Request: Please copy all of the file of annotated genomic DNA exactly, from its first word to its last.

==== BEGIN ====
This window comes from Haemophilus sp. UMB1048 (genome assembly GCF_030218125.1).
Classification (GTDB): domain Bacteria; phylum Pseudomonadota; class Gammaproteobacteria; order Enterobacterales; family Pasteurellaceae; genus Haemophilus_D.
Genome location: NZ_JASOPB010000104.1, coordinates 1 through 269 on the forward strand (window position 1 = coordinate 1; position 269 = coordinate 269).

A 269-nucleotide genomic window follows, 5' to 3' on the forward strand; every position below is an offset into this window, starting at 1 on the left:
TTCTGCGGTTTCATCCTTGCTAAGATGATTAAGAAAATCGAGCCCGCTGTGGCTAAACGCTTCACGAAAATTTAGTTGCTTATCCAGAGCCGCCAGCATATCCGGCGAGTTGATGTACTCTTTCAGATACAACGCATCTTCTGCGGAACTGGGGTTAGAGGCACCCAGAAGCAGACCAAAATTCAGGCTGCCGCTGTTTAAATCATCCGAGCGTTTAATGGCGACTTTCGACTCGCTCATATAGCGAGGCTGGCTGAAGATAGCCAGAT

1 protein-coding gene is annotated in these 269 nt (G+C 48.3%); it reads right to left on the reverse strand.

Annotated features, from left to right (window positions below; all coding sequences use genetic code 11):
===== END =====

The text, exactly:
This window comes from Haemophilus sp. UMB1048 (genome assembly GCF_030218125.1).
Classification (GTDB): domain Bacteria; phylum Pseudomonadota; class Gammaproteobacteria; order Enterobacterales; family Pasteurellaceae; genus Haemophilus_D.
Genome location: NZ_JASOPB010000104.1, coordinates 1 through 269 on the forward strand (window position 1 = coordinate 1; position 269 = coordinate 269).

A 269-nucleotide genomic window follows, 5' to 3' on the forward strand; every position below is an offset into this window, starting at 1 on the left:
TTCTGCGGTTTCATCCTTGCTAAGATGATTAAGAAAATCGAGCCCGCTGTGGCTAAACGCTTCACGAAAATTTAGTTGCTTATCCAGAGCCGCCAGCATATCCGGCGAGTTGATGTACTCTTTCAGATACAACGCATCTTCTGCGGAACTGGGGTTAGAGGCACCCAGAAGCAGACCAAAATTCAGGCTGCCGCTGTTTAAATCATCCGAGCGTTTAATGGCGACTTTCGACTCGCTCATATAGCGAGGCTGGCTGAAGATAGCCAGAT

1 protein-coding gene is annotated in these 269 nt (G+C 48.3%); it reads right to left on the reverse strand.

Annotated features, from left to right (window positions below; all coding sequences use genetic code 11):